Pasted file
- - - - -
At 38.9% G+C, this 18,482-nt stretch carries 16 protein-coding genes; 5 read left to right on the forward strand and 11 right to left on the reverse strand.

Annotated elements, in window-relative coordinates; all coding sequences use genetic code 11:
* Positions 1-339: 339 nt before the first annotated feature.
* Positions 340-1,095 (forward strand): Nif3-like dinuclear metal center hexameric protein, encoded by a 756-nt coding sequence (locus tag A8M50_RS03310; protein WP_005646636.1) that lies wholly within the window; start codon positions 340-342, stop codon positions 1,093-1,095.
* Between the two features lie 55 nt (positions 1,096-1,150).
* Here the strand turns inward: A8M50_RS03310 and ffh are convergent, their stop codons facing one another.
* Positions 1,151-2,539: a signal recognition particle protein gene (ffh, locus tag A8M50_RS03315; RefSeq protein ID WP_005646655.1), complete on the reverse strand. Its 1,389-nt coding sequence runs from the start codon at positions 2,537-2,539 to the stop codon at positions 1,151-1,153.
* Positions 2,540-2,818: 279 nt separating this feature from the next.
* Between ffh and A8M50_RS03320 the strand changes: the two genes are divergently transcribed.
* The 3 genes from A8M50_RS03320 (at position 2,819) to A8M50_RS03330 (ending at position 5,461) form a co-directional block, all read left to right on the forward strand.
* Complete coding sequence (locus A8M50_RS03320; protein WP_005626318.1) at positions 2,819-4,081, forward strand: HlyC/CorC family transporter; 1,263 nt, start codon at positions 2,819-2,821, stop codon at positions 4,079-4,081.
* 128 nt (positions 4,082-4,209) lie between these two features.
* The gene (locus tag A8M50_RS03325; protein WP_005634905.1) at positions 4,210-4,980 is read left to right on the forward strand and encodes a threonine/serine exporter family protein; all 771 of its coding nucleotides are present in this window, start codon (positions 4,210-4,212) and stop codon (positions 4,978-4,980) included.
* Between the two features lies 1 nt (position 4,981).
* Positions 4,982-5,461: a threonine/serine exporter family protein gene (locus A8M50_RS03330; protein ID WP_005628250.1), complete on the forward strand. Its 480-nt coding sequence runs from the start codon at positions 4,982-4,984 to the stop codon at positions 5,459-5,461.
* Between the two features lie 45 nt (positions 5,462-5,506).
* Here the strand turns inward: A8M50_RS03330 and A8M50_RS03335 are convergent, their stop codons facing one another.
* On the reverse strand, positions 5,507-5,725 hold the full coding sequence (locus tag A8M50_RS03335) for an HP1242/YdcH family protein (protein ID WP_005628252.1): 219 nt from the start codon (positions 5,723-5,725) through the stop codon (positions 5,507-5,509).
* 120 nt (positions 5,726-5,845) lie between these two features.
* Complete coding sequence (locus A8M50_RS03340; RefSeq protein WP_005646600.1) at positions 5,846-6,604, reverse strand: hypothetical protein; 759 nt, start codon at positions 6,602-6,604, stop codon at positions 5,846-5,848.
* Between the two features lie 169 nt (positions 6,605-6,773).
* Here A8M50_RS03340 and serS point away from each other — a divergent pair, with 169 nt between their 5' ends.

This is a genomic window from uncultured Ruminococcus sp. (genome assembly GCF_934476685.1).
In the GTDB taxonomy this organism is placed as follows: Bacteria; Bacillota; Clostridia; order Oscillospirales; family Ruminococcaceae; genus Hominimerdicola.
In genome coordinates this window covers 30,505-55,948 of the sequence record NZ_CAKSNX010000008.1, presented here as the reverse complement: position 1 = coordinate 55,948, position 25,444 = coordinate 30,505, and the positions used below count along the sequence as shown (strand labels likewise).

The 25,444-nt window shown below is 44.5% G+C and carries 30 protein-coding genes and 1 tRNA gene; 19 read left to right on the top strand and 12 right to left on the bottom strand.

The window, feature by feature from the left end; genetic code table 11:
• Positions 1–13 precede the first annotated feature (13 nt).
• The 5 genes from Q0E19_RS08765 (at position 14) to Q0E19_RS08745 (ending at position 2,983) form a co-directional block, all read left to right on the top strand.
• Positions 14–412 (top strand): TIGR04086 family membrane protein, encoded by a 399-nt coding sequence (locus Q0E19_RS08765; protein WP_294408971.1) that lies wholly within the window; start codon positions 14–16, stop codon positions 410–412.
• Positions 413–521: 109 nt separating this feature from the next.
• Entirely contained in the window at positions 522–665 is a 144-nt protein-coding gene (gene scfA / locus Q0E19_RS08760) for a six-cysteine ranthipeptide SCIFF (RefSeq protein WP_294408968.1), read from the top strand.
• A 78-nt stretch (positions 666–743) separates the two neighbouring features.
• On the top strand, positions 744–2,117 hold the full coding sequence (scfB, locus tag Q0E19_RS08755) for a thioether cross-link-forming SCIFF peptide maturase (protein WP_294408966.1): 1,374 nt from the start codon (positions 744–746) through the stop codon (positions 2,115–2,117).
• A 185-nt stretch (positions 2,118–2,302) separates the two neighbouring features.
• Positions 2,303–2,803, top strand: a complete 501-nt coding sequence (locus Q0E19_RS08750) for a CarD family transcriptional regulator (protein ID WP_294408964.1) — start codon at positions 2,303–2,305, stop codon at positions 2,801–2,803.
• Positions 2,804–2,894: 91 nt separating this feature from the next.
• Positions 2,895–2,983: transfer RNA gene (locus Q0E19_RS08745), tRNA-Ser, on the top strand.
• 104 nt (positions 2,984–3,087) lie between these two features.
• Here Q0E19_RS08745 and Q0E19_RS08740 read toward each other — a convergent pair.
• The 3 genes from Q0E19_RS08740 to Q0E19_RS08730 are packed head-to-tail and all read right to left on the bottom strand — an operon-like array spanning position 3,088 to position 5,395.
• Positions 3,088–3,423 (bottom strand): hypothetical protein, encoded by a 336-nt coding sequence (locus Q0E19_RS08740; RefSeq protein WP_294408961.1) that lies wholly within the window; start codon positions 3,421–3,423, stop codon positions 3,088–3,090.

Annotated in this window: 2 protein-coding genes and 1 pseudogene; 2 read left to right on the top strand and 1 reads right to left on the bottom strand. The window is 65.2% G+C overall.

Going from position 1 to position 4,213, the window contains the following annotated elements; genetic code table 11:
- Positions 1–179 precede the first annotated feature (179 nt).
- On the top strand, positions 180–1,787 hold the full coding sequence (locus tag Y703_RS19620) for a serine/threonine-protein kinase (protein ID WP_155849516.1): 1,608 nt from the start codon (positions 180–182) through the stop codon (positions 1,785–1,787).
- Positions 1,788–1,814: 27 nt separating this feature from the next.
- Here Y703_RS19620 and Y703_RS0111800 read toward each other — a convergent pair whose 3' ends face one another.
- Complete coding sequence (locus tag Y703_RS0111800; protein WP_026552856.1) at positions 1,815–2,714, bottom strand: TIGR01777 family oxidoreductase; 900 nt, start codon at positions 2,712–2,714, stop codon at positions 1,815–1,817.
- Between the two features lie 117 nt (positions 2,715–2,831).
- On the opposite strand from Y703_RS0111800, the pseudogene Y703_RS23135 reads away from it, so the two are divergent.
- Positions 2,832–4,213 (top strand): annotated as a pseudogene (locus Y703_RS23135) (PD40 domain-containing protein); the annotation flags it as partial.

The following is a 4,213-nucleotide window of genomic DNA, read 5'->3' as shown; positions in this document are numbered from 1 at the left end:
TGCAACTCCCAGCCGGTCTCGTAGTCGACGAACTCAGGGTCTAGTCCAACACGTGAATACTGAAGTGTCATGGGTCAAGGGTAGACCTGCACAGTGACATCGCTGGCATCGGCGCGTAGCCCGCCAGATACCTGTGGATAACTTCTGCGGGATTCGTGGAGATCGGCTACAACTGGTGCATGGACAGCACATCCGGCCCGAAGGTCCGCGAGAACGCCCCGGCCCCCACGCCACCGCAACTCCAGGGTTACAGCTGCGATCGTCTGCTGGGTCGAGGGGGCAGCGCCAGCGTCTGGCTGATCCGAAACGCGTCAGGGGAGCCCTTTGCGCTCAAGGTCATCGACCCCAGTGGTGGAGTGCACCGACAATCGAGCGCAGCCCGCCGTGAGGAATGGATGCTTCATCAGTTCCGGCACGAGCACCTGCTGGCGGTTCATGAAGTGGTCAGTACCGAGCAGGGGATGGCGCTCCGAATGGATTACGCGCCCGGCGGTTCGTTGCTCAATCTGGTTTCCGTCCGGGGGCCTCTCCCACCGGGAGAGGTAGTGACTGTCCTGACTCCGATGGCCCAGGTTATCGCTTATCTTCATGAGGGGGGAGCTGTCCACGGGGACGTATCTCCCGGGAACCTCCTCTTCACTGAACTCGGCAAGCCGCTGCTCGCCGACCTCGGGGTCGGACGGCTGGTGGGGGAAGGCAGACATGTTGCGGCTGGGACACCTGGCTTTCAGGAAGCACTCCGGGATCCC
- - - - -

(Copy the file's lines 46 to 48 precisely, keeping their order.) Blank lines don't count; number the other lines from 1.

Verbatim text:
- On the top strand, positions 180–1,787 hold the full coding sequence (locus tag Y703_RS19620) for a serine/threonine-protein kinase (protein ID WP_155849516.1): 1,608 nt from the start codon (positions 180–182) through the stop codon (positions 1,785–1,787).
- Positions 1,788–1,814: 27 nt separating this feature from the next.
- Here Y703_RS19620 and Y703_RS0111800 read toward each other — a convergent pair whose 3' ends face one another.